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IRQ's continued

To: <ct-user@contesting.com>
Subject: IRQ's continued
From: hatcher_d@bt-web.bt.co.uk (hatcher_d)
Date: Fri, 8 Apr 1994 10:47:10 +0100
IRQ's Continued, my two pennies ...

My experience using CT's COMTSR's and CT networking relies
on each serial port having its own IRQ line (which you set
when you load the COMTSR). If this is not the case, data can 
be lost when multiple lines have CT network traffic at the 
same time (the first raising of the IRQ gets serviced - the
others are lost, hence possibly the data as well).

As has been said, you can hard wire cheap 2 port serial cards
to any IRQ you like - I have seen many that can only support
IRQ 4 or 3, but it's straight forward to re-wire them and save
a bundle in the process. I was lazy and got a 4 port serial
card to start with. Has anyone experimented with some of the
cheaper 8-port cards?

A good book I found describing both ISA and MCA mechanisms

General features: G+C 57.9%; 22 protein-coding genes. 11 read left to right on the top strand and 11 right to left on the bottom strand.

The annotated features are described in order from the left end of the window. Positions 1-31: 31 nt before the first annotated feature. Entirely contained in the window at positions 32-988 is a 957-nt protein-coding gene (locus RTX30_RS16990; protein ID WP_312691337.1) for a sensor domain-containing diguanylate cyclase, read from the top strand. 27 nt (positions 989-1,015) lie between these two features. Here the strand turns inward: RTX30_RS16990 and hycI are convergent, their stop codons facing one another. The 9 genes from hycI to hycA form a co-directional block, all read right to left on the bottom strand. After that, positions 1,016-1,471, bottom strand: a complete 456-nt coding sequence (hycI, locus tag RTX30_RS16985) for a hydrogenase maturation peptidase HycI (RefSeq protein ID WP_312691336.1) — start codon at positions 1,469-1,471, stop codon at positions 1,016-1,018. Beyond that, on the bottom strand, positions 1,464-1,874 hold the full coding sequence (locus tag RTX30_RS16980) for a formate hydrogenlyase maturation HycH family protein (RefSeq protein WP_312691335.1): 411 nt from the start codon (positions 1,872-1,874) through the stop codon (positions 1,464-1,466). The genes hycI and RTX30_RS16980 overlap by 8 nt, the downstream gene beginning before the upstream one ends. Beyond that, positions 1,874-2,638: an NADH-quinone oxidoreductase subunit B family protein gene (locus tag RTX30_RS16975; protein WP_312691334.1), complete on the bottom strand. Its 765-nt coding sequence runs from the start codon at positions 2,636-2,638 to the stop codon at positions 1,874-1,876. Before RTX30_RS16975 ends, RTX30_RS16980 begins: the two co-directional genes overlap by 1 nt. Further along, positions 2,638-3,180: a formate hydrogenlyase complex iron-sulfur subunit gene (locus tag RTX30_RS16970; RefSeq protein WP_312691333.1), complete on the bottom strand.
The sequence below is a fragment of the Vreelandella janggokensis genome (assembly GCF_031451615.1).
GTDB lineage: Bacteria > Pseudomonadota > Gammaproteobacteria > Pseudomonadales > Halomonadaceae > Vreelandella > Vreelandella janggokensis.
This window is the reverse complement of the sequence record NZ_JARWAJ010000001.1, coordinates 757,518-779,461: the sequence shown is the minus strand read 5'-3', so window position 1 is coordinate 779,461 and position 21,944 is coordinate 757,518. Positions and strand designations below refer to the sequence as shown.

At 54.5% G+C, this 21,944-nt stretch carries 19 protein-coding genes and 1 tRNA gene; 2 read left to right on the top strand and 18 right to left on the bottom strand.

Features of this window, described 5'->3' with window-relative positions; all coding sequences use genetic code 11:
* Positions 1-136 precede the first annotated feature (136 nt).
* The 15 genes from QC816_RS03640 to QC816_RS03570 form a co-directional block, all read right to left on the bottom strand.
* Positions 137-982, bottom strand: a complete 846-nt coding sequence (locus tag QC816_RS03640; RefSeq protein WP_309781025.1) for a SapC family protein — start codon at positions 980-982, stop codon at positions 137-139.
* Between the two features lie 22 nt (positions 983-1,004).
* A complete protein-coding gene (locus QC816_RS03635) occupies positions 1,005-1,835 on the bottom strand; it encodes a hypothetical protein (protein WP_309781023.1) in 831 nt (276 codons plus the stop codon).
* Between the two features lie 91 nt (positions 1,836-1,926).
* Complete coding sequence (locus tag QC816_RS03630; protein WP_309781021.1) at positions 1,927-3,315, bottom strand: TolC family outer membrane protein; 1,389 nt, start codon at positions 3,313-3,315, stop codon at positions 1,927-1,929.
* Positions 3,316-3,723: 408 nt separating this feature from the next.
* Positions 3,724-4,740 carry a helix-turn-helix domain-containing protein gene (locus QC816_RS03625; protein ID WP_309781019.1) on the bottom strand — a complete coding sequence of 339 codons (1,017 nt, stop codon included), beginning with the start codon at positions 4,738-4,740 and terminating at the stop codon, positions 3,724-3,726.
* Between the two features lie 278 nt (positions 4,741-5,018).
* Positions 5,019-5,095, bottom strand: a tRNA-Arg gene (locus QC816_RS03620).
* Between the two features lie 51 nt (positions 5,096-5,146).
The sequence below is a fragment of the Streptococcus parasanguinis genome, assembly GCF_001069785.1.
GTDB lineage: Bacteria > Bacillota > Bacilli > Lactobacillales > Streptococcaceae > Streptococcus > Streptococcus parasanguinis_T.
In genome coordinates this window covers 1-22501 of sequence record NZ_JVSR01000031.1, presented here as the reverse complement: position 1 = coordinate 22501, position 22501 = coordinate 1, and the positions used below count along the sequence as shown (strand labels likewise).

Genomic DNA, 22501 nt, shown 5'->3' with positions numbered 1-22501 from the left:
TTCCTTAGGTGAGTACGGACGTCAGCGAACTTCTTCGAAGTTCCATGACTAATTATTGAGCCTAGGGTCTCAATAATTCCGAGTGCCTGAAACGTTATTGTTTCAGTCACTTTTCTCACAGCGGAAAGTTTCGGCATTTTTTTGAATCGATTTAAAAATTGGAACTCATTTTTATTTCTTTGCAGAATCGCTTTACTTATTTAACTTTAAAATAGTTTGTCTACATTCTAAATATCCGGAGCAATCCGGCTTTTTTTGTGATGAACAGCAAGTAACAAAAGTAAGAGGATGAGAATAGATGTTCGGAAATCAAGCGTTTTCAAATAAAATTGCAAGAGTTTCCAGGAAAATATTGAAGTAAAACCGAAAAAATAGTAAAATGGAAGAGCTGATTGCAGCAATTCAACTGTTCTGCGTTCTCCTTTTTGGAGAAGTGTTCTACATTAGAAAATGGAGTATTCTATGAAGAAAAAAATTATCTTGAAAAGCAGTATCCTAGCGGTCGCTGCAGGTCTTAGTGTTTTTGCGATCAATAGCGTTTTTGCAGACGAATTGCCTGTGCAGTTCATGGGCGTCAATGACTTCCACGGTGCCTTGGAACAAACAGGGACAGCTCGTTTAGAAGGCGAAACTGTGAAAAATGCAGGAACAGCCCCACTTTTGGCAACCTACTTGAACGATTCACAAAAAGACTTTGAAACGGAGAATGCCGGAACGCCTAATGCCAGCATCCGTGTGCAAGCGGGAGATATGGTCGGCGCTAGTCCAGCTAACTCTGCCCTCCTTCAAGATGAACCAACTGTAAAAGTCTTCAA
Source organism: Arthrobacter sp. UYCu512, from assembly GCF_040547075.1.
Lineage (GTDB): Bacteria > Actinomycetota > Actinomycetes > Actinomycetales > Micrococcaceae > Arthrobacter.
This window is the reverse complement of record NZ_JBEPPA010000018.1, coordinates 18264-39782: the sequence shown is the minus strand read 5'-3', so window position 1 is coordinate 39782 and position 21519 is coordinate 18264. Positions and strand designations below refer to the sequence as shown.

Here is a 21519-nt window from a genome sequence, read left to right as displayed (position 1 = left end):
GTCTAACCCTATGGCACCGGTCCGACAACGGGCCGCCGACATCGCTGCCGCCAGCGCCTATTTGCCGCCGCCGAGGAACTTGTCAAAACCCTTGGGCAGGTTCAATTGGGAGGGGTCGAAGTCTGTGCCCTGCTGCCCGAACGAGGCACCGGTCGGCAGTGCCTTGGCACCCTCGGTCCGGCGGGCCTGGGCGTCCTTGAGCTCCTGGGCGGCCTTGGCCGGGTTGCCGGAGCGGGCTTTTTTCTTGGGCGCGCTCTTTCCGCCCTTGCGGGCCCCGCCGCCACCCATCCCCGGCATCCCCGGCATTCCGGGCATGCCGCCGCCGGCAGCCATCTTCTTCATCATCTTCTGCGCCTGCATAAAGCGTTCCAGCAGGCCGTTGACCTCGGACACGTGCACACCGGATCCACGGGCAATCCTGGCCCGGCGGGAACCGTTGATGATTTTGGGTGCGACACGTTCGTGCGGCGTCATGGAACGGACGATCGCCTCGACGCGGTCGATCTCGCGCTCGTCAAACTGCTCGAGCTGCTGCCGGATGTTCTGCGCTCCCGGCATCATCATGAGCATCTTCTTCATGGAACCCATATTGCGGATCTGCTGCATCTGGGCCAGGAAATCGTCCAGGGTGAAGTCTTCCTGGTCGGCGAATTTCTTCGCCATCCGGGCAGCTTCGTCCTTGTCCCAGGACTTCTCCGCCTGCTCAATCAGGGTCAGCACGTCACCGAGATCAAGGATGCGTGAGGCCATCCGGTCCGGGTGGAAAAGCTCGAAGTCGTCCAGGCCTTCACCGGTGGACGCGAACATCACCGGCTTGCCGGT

as well as source code to drive them in C++ can be found in
"Serial Comms Programming, a C++ development guide" by
Mark Nelson, M&T Publishing. Its pretty down to earth and
quite readable (for a change).

As an aside, I thought about writing a COMTSR-like device
driver for NE1000/NE2000 ethernet cards. If using a single 
"COMx" to an ethernet card, you wouldn't need more than one
virtual port for all CT network traffic - hence no more 
IRQ hunting.  

The only down-side is that stray RF is probably much more 
likely to get into a long length of ethernet cable than 
lengths of serial cable. I'd still probably have a go if 
the specs for the COMTSR's were publicly available. Anyone 
got thoughts on this?

= Darren Hatcher - G7BKO               =
= Packet   : G7BKO @ GB7DXM.#36.GBR.EU =
= Internet : hatcher_d@bt-web.bt.co.uk =
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